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Locked in the National Congress for months, the tax reform regained space in the news after the presidents of the Chamber of Deputies, Arthur Lira (PP), and of the Senate, Rodrigo Pacheco (PSD) reached an agreement to resume discussions on the proposal. .
The news could have a positive effect on the market, if it weren’t for one detail: the congressmen signaled that they want to vote only on the most popular points of the reform, that is, the correction of the Individual Income Tax (IRPF) table and the taxation of profits and dividends.
The vote will be based on a text already approved in the Chamber in September of last year, which provided for the correction of the IR table, the expansion of the exemption range from up to R$ 1,900 to R$ 2,500 and the reinstatement of the tax on profits and dividends. at a rate of 15%.
Far from touching on the most problematic points of Brazilian tax legislation, the proposals that should be discussed in Congress later this year sound electoral.
Changes in the IR table are necessary, but expanding the exemption range during a time when the Union is struggling to reduce the deficit in public accounts is risky and can contribute to a reduction in collection in the short term.
The proposal dealing with the taxation of profits and dividends is even more complex and controversial. For a long time, certain sectors of Brazilian politics have repeated the false information that companies are not taxed in Brazil, inciting the people to clamor for the creation of a tax on profits and dividends.
However, Brazil is one of the countries that most tax companies operating in its territory, in addition to having an unpredictable, complex and unattractive business environment.
Companies operating in Brazil are subject to Corporate Income Tax (IRPJ), at a rate of 25%, and Social Contribution on Net Income (CSLL), at a rate of 9%, totaling 34% in taxes levied. at source. In the case of banks, only the CSLL reaches 21%.
For comparison purposes, the global average corporate tax rate is 20%, according to data from the OECD (Organization for Economic Co-operation and Development). Developed countries with economies much stronger than Brazil’s, such as the United Kingdom (19%) and the United States (25%), tax their companies less than Brazil.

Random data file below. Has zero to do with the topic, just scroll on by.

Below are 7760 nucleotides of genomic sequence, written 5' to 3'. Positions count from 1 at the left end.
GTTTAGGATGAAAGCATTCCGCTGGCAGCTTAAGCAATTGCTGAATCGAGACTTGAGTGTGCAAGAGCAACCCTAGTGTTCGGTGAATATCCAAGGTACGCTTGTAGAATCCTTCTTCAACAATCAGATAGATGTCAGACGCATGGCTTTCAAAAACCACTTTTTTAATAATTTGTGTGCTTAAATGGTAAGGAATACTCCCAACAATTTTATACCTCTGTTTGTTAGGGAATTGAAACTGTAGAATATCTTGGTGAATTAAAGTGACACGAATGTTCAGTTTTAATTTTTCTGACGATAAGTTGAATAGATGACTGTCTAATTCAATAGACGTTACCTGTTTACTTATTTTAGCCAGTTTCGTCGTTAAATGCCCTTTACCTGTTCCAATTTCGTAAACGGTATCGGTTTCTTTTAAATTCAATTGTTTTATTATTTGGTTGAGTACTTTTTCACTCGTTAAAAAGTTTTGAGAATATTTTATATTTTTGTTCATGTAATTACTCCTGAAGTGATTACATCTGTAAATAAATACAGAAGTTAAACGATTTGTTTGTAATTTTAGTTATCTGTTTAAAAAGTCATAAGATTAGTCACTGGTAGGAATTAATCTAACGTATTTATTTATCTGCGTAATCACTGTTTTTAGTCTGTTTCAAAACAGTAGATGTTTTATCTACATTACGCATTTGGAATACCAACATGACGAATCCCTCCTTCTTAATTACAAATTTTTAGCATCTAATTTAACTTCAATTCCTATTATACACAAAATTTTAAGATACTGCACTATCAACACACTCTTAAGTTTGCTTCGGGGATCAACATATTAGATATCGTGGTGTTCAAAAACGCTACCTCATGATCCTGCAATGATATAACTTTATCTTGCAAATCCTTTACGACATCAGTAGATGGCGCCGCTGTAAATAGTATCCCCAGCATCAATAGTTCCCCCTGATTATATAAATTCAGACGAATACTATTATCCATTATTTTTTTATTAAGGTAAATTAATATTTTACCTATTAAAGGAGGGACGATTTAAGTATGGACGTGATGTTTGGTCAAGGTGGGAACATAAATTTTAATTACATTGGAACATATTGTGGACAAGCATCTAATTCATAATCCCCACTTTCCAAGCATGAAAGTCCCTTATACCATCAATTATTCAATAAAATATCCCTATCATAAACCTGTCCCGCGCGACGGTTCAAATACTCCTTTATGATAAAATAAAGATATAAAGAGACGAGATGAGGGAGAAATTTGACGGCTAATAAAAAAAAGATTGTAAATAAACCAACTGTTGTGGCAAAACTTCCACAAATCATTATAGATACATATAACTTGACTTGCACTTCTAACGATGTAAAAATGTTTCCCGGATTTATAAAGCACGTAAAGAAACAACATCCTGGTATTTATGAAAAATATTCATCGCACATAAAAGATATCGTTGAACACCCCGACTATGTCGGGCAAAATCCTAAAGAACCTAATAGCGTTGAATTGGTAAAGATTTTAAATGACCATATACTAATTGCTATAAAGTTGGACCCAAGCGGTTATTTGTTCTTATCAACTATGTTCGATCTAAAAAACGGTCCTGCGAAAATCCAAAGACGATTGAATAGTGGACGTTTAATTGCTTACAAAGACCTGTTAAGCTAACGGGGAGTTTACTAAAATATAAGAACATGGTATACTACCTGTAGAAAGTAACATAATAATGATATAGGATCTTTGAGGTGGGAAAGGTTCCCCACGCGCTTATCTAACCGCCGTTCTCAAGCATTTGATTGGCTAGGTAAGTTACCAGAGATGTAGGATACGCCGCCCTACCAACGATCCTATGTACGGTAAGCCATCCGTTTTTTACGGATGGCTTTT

Furthermore, the proposals under discussion do not address one of the most important changes that the Brazilian tax system needs to undergo: the unification of taxes on consumption of goods and services.
In addition to at least 34% of taxes levied directly from companies, Brazilian consumers also pay several other federal, state and municipal taxes that are levied on products and services sold in the country.
Therefore, I believe that the discussion that must be resumed by Congress does not solve any of the glaring problems of the Brazilian tax system, nor does it contribute to an improvement in the domestic business environment.
If the proposal for taxation of profits and dividends gains strength, the Brazilian stock exchange should react with pessimism, since the present moment is already quite difficult for investments in variable income, given the high degree of uncertainty offered by the markets and the high level of the Selic — the basic interest rate.
Read on ‘Investigando o Mercado’ (exclusive to UOL Investimentos subscribers): information about the results of the car rental company Movida for the first quarter of 2022.
Levante’s Chief Strategist and Founding Partner
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